WBUR slashes arts coverage

Longtime editor and critic Bill Marx forced out
By NINA MACLAUGHLIN  |  July 19, 2006

WBUR, the Boston-based, Boston University–owned NPR radio affiliate, will no longer carry arts reviews, the station’s long-time critic and editor Bill Marx said last Thursday in a story first published on thePhoenix.com. In an emotional e-mail sent last week to ’BUR arts freelancers, Marx, who has been writing about the arts in Boston for 20 years, and has been at WBUR since 1980, also announced that he will leave the station on August 31.

“I was told [last Tuesday] that ’BUR is no longer interested in reviews, online or on broadcast,” Marx said in a phone interview Thursday from his home. “Which means no more theater reviews and no more arts magazine.” The station’s award-winning online arts magazine, WBUR Online Arts, which was launched in 2000, included reviews, an arts calendar, multi-media features, an arts blog, and podcasts. “We had a strong readership,” Marx said. “We had cutting-edge arts coverage online. To my knowledge all of it is going [away]. No arts blog. No arts calendar.”

Sam Fleming, managing director of news and programs, said that the station does not want to de-emphasize arts. “We recognize the arts are really important,” he said over the phone. “We’ll have some criticism and a lot of stuff as related to arts in the news.” The station has hired Andrea Shea, a former producer for Here and Now and a freelance journalist covering arts for NPR, as a full-time arts reporter.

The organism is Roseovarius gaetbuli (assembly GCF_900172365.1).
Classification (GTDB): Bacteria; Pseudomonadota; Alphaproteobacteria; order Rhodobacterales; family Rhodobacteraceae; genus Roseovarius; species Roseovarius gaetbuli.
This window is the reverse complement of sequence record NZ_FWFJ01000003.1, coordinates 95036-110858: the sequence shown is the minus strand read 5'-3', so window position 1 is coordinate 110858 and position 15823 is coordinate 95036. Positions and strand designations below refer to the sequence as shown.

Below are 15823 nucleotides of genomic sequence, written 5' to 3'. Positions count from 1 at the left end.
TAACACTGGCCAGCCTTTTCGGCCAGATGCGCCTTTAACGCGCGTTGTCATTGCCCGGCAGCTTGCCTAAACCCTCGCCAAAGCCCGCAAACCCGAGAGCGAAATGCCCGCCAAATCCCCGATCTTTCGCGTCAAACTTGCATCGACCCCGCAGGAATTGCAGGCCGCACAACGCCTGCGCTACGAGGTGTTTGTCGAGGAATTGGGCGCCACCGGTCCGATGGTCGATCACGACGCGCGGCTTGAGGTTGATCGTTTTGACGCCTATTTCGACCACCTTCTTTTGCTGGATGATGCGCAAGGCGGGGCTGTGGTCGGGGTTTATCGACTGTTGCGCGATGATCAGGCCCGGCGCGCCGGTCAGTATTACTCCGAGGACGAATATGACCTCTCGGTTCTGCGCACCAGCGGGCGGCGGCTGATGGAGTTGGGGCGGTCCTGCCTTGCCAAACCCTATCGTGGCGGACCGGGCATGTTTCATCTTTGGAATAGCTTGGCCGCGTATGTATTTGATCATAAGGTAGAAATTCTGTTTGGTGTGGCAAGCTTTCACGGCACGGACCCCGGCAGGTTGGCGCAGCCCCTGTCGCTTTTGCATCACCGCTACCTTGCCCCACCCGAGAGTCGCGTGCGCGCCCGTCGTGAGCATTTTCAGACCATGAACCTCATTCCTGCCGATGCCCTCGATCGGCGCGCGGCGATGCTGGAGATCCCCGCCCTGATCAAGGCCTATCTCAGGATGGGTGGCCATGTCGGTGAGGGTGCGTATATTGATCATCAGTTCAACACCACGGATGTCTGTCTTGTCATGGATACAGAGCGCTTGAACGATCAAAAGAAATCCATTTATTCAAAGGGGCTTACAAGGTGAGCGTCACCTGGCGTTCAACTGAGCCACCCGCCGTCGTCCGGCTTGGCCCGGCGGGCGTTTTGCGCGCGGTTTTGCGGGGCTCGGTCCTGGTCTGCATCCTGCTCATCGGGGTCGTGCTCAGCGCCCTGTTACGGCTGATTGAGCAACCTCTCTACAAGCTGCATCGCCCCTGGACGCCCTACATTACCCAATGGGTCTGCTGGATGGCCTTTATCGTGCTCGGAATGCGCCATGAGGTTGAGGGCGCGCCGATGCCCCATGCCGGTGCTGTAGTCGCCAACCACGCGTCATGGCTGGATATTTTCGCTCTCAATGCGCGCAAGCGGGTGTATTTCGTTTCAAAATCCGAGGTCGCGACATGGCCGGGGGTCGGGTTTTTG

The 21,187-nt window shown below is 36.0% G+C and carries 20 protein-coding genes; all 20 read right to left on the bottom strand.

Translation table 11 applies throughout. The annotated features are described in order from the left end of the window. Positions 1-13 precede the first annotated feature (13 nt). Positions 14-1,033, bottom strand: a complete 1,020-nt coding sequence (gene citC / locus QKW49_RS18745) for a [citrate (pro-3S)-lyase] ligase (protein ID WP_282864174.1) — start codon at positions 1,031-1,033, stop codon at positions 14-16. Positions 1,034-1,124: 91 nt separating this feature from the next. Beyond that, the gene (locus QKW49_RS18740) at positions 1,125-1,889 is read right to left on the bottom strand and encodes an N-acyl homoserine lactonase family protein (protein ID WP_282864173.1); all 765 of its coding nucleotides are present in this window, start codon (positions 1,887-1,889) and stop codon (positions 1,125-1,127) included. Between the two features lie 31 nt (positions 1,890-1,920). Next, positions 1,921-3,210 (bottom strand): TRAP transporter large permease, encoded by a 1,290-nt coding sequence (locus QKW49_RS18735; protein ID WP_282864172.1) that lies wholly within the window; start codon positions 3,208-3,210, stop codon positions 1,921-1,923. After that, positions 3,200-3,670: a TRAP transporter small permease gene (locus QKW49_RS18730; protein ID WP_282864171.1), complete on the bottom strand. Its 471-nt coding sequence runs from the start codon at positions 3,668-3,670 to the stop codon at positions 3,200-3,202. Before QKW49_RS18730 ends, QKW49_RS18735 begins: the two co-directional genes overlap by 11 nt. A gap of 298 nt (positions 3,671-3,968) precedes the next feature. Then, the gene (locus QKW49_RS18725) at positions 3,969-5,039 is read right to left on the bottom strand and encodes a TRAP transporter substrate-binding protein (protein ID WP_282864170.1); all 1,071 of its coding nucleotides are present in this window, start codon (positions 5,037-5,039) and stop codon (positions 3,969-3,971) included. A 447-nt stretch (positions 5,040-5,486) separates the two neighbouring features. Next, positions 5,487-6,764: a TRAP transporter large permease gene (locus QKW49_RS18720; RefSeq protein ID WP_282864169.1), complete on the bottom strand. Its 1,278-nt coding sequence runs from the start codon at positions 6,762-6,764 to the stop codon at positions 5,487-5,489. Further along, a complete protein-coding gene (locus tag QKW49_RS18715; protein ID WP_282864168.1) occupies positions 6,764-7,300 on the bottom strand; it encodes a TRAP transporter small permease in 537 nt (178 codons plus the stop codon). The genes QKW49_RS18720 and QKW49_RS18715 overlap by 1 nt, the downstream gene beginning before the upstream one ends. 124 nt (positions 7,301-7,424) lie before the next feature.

Marx suggested that the new cuts aren’t due to budgetary concerns, but instead follow a national trend in the shrinking of arts criticism. “In today’s journalistic world, reviews are being squeezed out by puffery and by arts news,” he said. “It’s no longer of interest having a perspective on arts that involves people thinking deeply. Not just for ’BUR, but for publications across the country, there’s less and less space for critics to have their say. It’s hard to make a sensible argument if you don’t have the column inches.”

Fleming says the shift is a result of wanting “to do more journalism about the arts. We wanted to have something that reflected what we are as a broadcast organization.”

Marx’s departure is merely the latest change at an embattled station that has seen significant turnover in the past several years. After the scandalous departure of general manager Jane Christo — who resigned in 2004 amid allegations including suspect hiring practices, mismanagement of federal grant money, and misuse of station-owned vehicles — ’BUR hired local TV exec Paul LaCam era  to helm the station.

Marx will write his final column for the station’s online newsletter this week.

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